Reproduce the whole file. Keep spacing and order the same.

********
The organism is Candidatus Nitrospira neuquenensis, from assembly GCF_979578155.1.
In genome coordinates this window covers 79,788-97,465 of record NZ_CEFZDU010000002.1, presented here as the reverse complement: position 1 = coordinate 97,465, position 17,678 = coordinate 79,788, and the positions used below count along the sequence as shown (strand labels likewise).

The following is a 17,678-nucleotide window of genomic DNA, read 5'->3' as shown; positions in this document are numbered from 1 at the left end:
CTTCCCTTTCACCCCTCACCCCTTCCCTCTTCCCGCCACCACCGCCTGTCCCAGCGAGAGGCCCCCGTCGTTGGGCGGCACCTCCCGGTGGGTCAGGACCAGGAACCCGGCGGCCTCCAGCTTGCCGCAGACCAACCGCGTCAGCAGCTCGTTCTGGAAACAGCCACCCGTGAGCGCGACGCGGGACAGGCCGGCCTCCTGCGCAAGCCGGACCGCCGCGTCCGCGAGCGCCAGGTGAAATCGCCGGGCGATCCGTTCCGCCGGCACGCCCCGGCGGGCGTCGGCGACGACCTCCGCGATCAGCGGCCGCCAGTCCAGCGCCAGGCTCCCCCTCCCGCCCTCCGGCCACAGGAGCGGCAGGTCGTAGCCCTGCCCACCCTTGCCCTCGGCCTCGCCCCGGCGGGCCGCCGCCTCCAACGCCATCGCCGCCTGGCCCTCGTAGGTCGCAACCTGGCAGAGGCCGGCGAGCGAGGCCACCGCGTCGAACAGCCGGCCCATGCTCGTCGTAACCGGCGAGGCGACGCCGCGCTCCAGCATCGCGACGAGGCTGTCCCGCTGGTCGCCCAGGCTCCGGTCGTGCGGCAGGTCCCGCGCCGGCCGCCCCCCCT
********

The organism is Candidatus Nitrospira neuquenensis, from assembly GCF_979578155.1.
In genome coordinates this window covers 79,788-97,465 of record NZ_CEFZDU010000002.1, presented here as the reverse complement: position 1 = coordinate 97,465, position 17,678 = coordinate 79,788, and the positions used below count along the sequence as shown (strand labels likewise).

The following is a 17,678-nucleotide window of genomic DNA, read 5'->3' as shown; positions in this document are numbered from 1 at the left end:
CTTCCCTTTCACCCCTCACCCCTTCCCTCTTCCCGCCACCACCGCCTGTCCCAGCGAGAGGCCCCCGTCGTTGGGCGGCACCTCCCGGTGGGTCAGGACCAGGAACCCGGCGGCCTCCAGCTTGCCGCAGACCAACCGCGTCAGCAGCTCGTTCTGGAAACAGCCACCCGTGAGCGCGACGCGGGACAGGCCGGCCTCCTGCGCAAGCCGGACCGCCGCGTCCGCGAGCGCCAGGTGAAATCGCCGGGCGATCCGTTCCGCCGGCACGCCCCGGCGGGCGTCGGCGACGACCTCCGCGATCAGCGGCCGCCAGTCCAGCGCCAGGCTCCCCCTCCCGCCCTCCGGCCACAGGAGCGGCAGGTCGTAGCCCTGCCCACCCTTGCCCTCGGCCTCGCCCCGGCGGGCCGCCGCCTCCAACGCCATCGCCGCCTGGCCCTCGTAGGTCGCAACCTGGCAGAGGCCGGCGAGCGAGGCCACCGCGTCGAACAGCCGGCCCATGCTCGTCGTAACCGGCGAGGCGACGCCGCGCTCCAGCATCGCGACGAGGCTGTCCCGCTGGTCGCCCAGGCTCCGGTCGTGCGGCAGGTCCCGCGCCGGCCGCCCCCCCT